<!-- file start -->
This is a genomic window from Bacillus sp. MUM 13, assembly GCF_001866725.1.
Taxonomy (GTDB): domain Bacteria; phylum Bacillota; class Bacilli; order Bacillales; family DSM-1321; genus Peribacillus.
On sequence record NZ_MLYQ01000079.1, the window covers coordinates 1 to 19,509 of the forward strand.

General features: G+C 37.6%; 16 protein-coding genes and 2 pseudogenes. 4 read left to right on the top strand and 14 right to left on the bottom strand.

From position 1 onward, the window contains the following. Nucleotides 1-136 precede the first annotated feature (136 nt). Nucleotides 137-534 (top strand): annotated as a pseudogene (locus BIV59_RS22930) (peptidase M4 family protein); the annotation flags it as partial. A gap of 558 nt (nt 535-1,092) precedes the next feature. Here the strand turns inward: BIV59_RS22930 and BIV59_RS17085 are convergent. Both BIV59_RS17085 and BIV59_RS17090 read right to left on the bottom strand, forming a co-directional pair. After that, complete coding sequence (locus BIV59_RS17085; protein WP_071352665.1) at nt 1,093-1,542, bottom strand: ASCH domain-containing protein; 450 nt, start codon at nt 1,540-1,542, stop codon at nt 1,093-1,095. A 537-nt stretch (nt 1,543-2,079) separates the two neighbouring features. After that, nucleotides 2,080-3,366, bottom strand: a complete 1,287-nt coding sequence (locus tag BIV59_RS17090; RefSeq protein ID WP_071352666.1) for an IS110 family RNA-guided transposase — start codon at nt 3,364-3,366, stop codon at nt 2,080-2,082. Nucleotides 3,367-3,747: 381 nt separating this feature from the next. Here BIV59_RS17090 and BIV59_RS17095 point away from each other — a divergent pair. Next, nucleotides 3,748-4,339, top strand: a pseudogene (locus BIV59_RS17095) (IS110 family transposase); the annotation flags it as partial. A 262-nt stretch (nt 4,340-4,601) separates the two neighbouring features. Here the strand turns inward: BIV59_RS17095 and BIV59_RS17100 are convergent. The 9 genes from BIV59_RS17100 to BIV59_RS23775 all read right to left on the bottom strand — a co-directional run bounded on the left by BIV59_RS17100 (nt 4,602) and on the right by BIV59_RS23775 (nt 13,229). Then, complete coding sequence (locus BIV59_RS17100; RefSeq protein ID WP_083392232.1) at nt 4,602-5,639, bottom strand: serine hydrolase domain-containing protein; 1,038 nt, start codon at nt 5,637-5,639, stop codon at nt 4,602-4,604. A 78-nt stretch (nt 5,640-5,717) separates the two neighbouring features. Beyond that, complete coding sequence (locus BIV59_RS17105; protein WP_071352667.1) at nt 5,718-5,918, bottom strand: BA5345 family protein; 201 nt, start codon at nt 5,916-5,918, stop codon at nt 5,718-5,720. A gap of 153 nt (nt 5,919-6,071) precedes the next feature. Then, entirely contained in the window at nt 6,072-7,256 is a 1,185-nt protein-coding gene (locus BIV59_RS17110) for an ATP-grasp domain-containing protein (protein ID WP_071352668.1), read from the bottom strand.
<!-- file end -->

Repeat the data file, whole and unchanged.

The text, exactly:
This is a genomic window from Bacillus sp. MUM 13, assembly GCF_001866725.1.
Taxonomy (GTDB): domain Bacteria; phylum Bacillota; class Bacilli; order Bacillales; family DSM-1321; genus Peribacillus.
On sequence record NZ_MLYQ01000079.1, the window covers coordinates 1 to 19,509 of the forward strand.

General features: G+C 37.6%; 16 protein-coding genes and 2 pseudogenes. 4 read left to right on the top strand and 14 right to left on the bottom strand.

From position 1 onward, the window contains the following. Nucleotides 1-136 precede the first annotated feature (136 nt). Nucleotides 137-534 (top strand): annotated as a pseudogene (locus BIV59_RS22930) (peptidase M4 family protein); the annotation flags it as partial. A gap of 558 nt (nt 535-1,092) precedes the next feature. Here the strand turns inward: BIV59_RS22930 and BIV59_RS17085 are convergent. Both BIV59_RS17085 and BIV59_RS17090 read right to left on the bottom strand, forming a co-directional pair. After that, complete coding sequence (locus BIV59_RS17085; protein WP_071352665.1) at nt 1,093-1,542, bottom strand: ASCH domain-containing protein; 450 nt, start codon at nt 1,540-1,542, stop codon at nt 1,093-1,095. A 537-nt stretch (nt 1,543-2,079) separates the two neighbouring features. After that, nucleotides 2,080-3,366, bottom strand: a complete 1,287-nt coding sequence (locus tag BIV59_RS17090; RefSeq protein ID WP_071352666.1) for an IS110 family RNA-guided transposase — start codon at nt 3,364-3,366, stop codon at nt 2,080-2,082. Nucleotides 3,367-3,747: 381 nt separating this feature from the next. Here BIV59_RS17090 and BIV59_RS17095 point away from each other — a divergent pair. Next, nucleotides 3,748-4,339, top strand: a pseudogene (locus BIV59_RS17095) (IS110 family transposase); the annotation flags it as partial. A 262-nt stretch (nt 4,340-4,601) separates the two neighbouring features. Here the strand turns inward: BIV59_RS17095 and BIV59_RS17100 are convergent. The 9 genes from BIV59_RS17100 to BIV59_RS23775 all read right to left on the bottom strand — a co-directional run bounded on the left by BIV59_RS17100 (nt 4,602) and on the right by BIV59_RS23775 (nt 13,229). Then, complete coding sequence (locus BIV59_RS17100; RefSeq protein ID WP_083392232.1) at nt 4,602-5,639, bottom strand: serine hydrolase domain-containing protein; 1,038 nt, start codon at nt 5,637-5,639, stop codon at nt 4,602-4,604. A 78-nt stretch (nt 5,640-5,717) separates the two neighbouring features. Beyond that, complete coding sequence (locus BIV59_RS17105; protein WP_071352667.1) at nt 5,718-5,918, bottom strand: BA5345 family protein; 201 nt, start codon at nt 5,916-5,918, stop codon at nt 5,718-5,720. A gap of 153 nt (nt 5,919-6,071) precedes the next feature. Then, entirely contained in the window at nt 6,072-7,256 is a 1,185-nt protein-coding gene (locus BIV59_RS17110) for an ATP-grasp domain-containing protein (protein ID WP_071352668.1), read from the bottom strand.